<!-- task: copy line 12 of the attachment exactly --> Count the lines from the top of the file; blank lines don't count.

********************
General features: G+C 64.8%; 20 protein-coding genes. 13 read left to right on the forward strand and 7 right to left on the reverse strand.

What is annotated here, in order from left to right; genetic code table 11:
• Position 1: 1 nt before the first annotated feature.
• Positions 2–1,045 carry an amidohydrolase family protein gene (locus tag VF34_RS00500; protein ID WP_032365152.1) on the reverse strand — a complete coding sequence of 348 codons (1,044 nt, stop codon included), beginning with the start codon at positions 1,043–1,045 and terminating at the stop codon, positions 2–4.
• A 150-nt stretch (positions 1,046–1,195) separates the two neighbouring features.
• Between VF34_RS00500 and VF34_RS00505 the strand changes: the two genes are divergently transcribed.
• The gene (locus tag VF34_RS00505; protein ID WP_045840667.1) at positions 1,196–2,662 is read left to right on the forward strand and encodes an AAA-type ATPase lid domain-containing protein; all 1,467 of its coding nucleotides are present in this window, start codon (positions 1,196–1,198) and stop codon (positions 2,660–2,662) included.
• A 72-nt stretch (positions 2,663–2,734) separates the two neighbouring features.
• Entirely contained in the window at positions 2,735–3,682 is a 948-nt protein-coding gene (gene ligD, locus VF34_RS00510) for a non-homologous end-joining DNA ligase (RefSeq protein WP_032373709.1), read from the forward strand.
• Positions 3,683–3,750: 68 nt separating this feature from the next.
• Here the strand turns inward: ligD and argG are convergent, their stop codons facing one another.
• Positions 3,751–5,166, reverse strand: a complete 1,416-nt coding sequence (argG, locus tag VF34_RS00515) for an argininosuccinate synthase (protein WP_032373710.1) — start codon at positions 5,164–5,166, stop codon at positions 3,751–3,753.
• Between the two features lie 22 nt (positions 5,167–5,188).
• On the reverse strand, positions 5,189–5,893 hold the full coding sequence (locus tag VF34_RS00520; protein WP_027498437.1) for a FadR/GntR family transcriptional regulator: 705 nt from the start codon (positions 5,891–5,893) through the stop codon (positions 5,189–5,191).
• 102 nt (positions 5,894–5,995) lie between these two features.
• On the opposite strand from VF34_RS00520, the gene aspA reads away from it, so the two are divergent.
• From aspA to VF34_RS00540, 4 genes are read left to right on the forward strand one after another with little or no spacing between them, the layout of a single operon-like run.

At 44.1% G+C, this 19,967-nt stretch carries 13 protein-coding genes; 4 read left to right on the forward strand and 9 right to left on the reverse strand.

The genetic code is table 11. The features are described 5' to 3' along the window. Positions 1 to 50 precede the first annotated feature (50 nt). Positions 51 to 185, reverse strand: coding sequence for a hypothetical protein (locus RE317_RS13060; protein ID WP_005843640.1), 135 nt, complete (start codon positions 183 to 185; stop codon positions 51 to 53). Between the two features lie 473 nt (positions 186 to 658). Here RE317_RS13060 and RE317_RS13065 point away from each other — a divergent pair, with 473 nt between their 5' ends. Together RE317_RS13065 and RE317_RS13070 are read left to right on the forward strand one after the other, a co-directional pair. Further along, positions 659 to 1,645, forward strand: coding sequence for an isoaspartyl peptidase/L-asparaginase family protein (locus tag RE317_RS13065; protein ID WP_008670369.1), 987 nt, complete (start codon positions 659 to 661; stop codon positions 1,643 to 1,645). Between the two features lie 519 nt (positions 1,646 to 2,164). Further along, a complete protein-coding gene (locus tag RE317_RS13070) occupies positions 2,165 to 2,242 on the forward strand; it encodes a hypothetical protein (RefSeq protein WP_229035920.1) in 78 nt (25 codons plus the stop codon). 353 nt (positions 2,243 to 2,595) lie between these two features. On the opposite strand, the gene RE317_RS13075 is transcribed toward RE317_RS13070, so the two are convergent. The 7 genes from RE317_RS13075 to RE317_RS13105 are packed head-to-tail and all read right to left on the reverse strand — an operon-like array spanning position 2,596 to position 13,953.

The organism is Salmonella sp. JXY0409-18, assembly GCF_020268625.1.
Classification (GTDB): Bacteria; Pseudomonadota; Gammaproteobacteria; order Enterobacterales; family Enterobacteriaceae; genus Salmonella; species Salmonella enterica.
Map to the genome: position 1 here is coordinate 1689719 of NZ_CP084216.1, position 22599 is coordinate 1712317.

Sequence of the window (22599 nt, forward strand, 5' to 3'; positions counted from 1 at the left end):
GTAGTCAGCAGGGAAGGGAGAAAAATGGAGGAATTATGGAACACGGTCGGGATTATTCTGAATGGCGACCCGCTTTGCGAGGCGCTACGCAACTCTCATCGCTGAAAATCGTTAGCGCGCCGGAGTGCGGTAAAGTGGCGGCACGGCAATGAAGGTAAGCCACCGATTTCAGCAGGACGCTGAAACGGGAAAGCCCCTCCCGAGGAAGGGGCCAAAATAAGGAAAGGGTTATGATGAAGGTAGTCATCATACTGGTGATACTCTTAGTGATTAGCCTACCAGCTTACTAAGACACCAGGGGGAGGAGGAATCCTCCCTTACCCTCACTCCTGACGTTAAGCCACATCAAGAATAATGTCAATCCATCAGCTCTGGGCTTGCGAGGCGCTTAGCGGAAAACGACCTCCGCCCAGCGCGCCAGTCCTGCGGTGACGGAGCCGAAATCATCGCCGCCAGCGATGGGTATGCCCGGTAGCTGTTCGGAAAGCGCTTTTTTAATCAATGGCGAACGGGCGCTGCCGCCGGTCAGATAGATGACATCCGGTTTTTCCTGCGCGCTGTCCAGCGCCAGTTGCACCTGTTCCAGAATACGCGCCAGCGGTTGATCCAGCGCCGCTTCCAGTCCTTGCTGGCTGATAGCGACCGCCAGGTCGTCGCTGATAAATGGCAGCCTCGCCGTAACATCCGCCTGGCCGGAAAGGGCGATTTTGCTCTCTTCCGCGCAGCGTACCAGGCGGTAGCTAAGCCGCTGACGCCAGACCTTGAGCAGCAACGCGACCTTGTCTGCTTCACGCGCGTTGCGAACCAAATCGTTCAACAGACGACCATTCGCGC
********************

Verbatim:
• Positions 3,751–5,166, reverse strand: a complete 1,416-nt coding sequence (argG, locus tag VF34_RS00515) for an argininosuccinate synthase (protein WP_032373710.1) — start codon at positions 5,164–5,166, stop codon at positions 3,751–3,753.